Psychedelics (also called hallucinogens) are powerful mind-altering substances that can temporarily induce hallucinations by affecting the serotonin receptors in the brain responsible for controlling the senses. Popular psychedelics include lysergic acid diethylamide (LSD/acid), psilocybin (magic mushrooms), and ketamine. Psychedelics have been used in religious settings for thousands of years, but developed a social stigma in the 1960’s due to widespread recreational use by “hippies” and youth involved in counter-cultural and anti-war movements in the US and beyond. These substances were finally made illegal in the US in 1970. Fifty years later, psychedelics are re-entering the mainstream as a potential breakthrough for various hard-to-treat mental health conditions, including depression and post-traumatic stress disorders (PTSD). A May 2019 approval by the US Food and Drug Administration (FDA) of a ketamine-derivative substance (in therapeutic settings) has raised the possibilities of more widespread commercialization of psychedelics. Since then, the nascent industry—still mostly in the research stage—has garnered significant investor interest, some of whom are anticipating a cannabis-like boom.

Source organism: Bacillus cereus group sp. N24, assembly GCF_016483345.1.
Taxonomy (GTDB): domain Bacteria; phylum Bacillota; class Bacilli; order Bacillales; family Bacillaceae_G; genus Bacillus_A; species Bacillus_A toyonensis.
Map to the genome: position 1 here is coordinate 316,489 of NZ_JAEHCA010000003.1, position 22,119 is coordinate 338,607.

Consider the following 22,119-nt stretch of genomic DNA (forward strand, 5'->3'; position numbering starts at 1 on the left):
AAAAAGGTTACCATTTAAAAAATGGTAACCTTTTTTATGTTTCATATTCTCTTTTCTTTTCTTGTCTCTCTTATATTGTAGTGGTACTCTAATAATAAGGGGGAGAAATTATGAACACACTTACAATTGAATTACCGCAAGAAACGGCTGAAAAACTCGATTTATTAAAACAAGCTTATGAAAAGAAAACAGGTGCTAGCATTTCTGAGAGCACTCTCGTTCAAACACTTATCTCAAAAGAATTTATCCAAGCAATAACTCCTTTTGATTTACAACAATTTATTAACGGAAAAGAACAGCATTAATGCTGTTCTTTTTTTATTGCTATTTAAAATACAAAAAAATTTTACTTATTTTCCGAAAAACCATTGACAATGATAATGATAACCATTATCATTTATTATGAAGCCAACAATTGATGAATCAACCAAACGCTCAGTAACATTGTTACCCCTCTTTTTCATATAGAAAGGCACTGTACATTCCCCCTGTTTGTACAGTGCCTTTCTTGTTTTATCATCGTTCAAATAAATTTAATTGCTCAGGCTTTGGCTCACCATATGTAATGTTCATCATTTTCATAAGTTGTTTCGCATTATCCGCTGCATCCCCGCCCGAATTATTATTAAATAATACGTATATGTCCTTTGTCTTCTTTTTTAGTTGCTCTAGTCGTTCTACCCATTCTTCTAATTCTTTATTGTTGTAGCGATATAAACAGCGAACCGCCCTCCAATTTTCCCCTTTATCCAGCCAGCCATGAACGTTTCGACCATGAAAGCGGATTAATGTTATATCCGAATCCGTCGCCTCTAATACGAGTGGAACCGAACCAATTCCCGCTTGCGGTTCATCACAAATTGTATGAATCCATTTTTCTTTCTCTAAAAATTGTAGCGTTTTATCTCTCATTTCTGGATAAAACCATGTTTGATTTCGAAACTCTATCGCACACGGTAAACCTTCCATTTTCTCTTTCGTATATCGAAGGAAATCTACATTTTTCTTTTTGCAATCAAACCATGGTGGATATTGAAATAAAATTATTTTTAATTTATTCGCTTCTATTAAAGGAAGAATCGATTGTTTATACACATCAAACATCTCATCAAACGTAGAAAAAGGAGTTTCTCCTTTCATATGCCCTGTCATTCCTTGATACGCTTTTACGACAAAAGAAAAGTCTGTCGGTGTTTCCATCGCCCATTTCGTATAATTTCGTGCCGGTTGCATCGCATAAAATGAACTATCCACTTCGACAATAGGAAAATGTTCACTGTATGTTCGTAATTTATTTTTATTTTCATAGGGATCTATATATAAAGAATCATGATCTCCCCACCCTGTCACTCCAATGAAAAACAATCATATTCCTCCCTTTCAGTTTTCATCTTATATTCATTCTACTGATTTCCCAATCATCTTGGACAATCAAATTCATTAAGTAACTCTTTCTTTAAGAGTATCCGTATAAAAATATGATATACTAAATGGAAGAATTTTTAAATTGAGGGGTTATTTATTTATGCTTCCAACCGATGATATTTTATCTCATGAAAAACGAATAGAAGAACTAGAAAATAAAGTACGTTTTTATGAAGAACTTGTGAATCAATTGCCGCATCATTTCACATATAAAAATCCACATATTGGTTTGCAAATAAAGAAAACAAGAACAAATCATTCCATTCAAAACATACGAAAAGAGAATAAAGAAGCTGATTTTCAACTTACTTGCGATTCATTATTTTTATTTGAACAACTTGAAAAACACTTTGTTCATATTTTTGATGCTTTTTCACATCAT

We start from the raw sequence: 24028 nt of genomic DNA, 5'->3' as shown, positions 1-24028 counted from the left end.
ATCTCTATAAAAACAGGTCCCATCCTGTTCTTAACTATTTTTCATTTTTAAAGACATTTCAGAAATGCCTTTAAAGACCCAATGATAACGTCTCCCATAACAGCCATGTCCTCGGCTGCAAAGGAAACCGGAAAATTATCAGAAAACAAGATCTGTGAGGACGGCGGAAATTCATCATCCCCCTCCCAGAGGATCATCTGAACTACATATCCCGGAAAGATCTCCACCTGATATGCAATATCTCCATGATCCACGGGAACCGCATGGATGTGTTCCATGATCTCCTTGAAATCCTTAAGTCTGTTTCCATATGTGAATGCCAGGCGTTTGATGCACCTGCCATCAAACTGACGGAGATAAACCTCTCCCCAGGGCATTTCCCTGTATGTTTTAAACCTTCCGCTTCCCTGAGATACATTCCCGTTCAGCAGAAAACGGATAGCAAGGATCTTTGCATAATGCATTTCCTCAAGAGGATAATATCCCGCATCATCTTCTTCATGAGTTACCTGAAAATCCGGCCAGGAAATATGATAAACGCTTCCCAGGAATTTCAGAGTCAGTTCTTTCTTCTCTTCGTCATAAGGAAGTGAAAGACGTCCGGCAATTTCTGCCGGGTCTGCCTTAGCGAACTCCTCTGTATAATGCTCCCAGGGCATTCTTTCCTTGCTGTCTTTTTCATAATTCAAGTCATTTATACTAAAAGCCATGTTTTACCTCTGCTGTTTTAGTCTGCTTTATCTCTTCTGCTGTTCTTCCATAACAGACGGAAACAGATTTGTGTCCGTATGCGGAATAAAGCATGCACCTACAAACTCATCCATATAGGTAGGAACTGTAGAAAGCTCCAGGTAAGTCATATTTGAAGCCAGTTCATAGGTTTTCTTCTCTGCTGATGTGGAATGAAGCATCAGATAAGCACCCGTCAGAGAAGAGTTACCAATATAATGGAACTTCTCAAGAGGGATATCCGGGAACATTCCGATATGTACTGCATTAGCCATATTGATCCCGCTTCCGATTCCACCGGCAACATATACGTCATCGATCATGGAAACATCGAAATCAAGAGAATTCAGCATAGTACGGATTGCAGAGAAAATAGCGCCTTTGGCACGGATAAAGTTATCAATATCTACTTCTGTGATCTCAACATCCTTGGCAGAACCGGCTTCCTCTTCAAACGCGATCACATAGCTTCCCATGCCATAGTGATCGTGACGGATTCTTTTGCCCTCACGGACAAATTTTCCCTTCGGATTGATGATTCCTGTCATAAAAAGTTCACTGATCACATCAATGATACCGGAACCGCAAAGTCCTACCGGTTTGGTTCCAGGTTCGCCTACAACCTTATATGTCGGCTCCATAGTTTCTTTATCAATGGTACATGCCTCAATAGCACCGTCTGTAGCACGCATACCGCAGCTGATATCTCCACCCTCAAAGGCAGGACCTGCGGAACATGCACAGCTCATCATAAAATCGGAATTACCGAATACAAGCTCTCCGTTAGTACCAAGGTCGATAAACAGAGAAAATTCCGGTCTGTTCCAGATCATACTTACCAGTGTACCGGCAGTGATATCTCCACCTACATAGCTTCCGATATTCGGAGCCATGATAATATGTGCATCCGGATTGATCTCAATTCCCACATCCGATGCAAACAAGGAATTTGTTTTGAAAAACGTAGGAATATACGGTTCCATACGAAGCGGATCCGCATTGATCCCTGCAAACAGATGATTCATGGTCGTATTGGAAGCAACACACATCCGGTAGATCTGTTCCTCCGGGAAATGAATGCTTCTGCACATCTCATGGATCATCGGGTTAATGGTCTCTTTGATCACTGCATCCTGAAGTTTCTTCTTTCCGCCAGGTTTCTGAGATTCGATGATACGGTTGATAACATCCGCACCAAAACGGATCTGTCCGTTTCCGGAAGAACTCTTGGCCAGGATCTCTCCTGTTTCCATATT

A majority of the businesses in the psychedelic industry focus on research and development (R&D), studying the benefits of psychedelic substances and conducting preclinical and clinical research. Other segments—such as cultivation, clinics, and delivery platforms—have started to evolve only recently, driven by the advancements in R&D and positive developments in the regulatory landscape. So in addition to R&D focused leaders Compass Pathways and MindMed, the industry is now seeing growth in vertically integrated psychedelic players such as Field Trip, Numinus, New Wave, and others listed in the table below.
The psychedelic industry has not yet attracted major interest from conventional pharmaceutical companies. This reluctance could be due to psychedelic therapies’ tendency to require a single round of treatment as well as financial, legal, and reputational risks. Partnerships and acquisitions are highly likely in the near future, however, as psychedelic companies progress toward latter stages of drug development.